A Few Tips To Understanding The Culture And Etiquette In Spain

Culture and social etiquette differs from country to country. It always makes sense to gain a bit of understanding of these things before travelling to that country on holiday. When you're looking at paying an international moving company lots to ship your belongings across and start a permanent life, then it makes even more sense to invest some time in getting to know the cultural and social etiquette. If you're moving to Spain, you'll be interested to read some of the key aspects of the cultural and social etiquette of this beautiful country:

Locals Are Friendly:

In England you might be used to being exceptionally polite and keeping yourself to yourself. In Spain you can expect more openness, friendlyness and general vibrance from locals. You might get the odd person who doesn't like foreigners in the more rural areas, but realistically, you're almost always likely to get a warm response when starting a conversation with a Spanish person.

Religion Still Holds Strong:

Whereas England doesn't hold strong with its religious roots these days, in Spain you will see lots of evidence of Roman Catholic which is the main religion of the country. Lots of special days and celebrations relate to the religion in Spain.


Speaking Spanish Matters:

Lots of people moving to Spain from the UK assume that everybody speaks English, which is a big faux pas. Statistics tell us that over 60% of Spanish people do not speak any English at all and those that do, may only speak a small amount. Learning some basic Spanish before you move to Spain, and then building on your Spanish language skills after moving will stand you in good stead with your interactions with locals.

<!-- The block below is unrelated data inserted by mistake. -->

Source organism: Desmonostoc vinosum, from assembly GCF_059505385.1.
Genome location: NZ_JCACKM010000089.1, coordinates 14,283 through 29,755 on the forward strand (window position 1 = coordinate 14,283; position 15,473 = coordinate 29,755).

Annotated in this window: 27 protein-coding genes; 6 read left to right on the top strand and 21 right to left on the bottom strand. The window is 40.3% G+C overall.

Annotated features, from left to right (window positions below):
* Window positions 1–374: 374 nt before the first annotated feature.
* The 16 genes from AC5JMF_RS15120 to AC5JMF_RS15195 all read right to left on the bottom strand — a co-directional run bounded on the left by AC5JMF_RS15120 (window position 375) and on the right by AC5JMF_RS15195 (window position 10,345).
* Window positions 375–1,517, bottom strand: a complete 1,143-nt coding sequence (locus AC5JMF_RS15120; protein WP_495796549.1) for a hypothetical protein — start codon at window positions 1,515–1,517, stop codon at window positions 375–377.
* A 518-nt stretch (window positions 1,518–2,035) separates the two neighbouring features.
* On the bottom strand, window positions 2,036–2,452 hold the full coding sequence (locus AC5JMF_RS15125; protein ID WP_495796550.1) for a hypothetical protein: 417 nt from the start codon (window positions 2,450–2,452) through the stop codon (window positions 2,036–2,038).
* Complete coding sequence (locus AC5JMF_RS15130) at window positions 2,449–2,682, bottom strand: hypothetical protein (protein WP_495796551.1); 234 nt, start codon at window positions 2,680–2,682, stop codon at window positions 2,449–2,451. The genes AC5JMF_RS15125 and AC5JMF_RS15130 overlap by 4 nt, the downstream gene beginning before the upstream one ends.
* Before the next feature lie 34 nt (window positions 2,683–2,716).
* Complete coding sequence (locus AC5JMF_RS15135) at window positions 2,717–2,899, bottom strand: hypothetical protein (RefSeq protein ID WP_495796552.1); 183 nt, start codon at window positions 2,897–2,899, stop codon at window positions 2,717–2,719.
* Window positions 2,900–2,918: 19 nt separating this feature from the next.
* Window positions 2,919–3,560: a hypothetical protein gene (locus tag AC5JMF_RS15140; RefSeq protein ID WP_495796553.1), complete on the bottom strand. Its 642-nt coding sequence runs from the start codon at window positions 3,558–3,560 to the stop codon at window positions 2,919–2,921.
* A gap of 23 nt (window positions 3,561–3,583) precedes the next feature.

Two Kisses To Say Hello:

In Spain women are greeted with a kiss on each cheek, even if you have never met them before. Men tend to shake hands, or follow a hand shake with a pat on the back if you know them well. In the UK we don't really embrace physical greetings in the same way so it could take some getting used to.

Spanish Timekeeping Is A Little More Relaxed:

The Spanish are very relaxed and you'll need to be as relaxed if you want to live in the country without getting really stressed. With timekeeping, if a time is agreed there is usually some leeway with when that person will arrive.

Spanish Mealtimes Are Important:

In Spain, mealtimes are really important. This means that eating your lunch on public transport is a bit of a faux pas. If you arrange dinner or lunch with a new friend you should also expect the timing to be different to the UK. Lunch is around 2pm and dinner is after 9pm.


Understanding Spanish culture and social etiquette is an important part of relocating to the country. The more you understand about how things work, the better your chances of settling in and making strong connections with your local community.